SAN MARCOS — Another key piece of San Marcos’ North City community has come online, adding to the mix of restaurants, apartments and entertainment venues in the development that some proponents see as the North County equivalent to San Diego’s Liberty Station.
Stella Public House, an artisan pizza and craft beer restaurant, and its sister coffee, breakfast and cocktail lounge Halcyon, opened their doors in late September on the ground floor of the Block C Apartments.
The restaurants, located on the northwest corner of the Block C development, serve as an entryway to the apartments, creating what representatives of the establishments call a “lobby lounge.” Stella and Halcyon also include a colorful outdoor seating area, adding further vibrancy to one of North County’s burgeoning neighborhoods.
“We set our intention to become a community gathering place and we’ve done just that,” said John Long, co-owner of the venues. “The vision of the North City project is exciting to be part of — we are happy to be included in this new destination that will truly create a hub of everything our brands care about: community, quality design and sustainability.”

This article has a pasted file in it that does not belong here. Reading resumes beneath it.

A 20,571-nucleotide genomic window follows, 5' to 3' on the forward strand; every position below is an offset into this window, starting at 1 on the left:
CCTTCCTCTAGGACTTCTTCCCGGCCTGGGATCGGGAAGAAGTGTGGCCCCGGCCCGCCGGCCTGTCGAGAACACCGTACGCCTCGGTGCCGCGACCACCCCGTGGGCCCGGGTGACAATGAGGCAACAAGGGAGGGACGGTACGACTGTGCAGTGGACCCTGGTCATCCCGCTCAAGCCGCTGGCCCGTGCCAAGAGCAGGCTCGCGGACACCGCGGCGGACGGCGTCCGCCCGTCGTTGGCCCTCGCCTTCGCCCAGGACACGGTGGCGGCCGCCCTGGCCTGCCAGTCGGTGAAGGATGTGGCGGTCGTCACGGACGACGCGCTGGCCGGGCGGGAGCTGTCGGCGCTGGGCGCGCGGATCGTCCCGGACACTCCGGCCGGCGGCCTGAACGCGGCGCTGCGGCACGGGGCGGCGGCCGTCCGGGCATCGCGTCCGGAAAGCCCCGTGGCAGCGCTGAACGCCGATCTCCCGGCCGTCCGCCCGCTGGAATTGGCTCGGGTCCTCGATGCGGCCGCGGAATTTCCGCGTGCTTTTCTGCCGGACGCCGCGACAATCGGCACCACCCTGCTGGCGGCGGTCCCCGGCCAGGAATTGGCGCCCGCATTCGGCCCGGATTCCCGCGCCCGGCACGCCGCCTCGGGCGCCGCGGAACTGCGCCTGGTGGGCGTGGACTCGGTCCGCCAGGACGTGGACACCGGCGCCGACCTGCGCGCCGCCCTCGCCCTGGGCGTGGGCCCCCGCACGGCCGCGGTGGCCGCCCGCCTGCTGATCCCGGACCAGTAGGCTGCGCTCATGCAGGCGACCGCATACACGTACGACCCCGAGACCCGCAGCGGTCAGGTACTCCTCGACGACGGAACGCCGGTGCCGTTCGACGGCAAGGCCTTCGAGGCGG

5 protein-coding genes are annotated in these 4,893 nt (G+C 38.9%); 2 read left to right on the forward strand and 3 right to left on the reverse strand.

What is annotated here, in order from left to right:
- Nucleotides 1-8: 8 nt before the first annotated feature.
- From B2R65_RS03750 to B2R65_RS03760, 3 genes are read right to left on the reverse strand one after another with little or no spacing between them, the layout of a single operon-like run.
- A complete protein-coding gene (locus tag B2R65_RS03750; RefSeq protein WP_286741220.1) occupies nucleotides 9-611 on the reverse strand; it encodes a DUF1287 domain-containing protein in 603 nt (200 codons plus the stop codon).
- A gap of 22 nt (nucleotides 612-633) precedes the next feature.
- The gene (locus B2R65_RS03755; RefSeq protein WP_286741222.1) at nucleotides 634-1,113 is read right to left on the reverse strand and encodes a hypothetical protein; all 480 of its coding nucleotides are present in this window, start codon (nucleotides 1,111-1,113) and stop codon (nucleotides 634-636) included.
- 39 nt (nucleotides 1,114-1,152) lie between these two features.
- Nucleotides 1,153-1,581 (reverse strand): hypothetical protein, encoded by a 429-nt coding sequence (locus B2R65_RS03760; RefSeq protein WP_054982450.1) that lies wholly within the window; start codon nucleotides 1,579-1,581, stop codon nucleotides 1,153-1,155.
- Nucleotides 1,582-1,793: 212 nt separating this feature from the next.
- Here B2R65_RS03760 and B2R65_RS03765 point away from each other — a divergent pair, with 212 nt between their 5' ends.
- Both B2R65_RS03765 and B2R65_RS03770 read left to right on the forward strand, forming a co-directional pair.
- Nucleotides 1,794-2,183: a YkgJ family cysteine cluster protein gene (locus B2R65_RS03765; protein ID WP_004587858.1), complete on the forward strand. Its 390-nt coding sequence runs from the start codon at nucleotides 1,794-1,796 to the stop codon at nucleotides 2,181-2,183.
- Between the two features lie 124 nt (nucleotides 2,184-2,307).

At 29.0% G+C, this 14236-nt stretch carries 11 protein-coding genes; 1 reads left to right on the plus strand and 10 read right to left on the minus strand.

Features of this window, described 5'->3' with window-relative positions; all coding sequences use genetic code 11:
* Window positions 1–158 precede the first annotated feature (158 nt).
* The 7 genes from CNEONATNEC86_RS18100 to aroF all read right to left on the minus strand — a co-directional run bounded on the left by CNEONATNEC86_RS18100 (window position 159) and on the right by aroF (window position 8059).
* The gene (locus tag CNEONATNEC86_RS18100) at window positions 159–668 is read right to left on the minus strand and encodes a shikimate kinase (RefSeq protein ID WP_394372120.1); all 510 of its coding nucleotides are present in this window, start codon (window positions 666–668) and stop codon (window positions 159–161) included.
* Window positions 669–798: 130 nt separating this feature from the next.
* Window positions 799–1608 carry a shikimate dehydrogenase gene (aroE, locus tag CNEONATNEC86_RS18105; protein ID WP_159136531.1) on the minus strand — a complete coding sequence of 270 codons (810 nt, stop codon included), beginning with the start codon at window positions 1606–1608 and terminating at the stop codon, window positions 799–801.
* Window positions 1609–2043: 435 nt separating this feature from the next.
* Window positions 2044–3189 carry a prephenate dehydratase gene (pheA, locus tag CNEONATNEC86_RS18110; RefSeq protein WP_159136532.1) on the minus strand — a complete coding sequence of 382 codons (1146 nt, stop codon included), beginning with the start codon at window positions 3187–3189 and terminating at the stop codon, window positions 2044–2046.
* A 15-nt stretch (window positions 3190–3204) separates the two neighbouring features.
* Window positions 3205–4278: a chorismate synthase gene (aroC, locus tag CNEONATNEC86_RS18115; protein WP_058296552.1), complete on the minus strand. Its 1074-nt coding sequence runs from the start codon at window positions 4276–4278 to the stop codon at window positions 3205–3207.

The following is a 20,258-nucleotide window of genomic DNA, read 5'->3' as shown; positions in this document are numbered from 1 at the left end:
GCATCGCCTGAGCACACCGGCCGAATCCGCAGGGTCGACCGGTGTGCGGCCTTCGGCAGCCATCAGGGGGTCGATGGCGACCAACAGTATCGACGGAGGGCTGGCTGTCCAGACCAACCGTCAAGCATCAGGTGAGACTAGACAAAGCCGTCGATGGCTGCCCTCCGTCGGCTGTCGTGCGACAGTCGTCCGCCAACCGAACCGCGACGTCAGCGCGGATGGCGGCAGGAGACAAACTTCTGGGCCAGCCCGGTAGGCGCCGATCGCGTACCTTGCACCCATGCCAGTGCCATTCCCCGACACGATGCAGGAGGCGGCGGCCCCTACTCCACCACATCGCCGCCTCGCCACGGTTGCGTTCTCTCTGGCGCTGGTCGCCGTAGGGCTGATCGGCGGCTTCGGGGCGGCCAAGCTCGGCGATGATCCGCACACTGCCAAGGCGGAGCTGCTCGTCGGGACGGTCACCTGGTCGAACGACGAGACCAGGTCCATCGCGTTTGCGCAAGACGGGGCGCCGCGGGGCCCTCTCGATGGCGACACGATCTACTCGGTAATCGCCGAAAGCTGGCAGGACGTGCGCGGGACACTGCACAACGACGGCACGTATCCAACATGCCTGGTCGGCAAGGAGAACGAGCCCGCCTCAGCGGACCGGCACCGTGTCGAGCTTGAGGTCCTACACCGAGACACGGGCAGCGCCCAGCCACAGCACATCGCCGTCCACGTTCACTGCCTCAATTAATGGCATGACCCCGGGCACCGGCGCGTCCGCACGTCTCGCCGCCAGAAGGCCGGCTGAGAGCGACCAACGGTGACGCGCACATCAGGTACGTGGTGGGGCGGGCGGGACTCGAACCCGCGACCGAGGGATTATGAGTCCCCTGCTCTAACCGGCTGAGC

Halcyon marks an expansion of the brand, which has a popular location in San Diego’s East Village, into North County. Stella, meanwhile, is relocating from its East Village location, where the company behind the restaurants is expanding Halcyon and replacing Stella with an arcade bar concept.
The restaurant pairing arrives just months after Urge Gastropub and Common House, a massive 21,000-square foot restaurant, brewery and bowling alley, opened its doors in April.
Pima Medical Institute is nearing completion of a large school and office building just north of Block C and visible from the 78 Freeway.
Block K, another high-density apartment complex, is in the building plan check phase.
City officials have touted the area as the type of dynamic spaces the city is hoping to foster. Its location, just north of California State University San Marcos, has made it a popular destination for students and visitors.
“The area is starting to become the dynamic, active area the city hoped it would be, which benefits everyone—residents, businesses and visitors,” City Manager Jack Griffin said in a previous statement.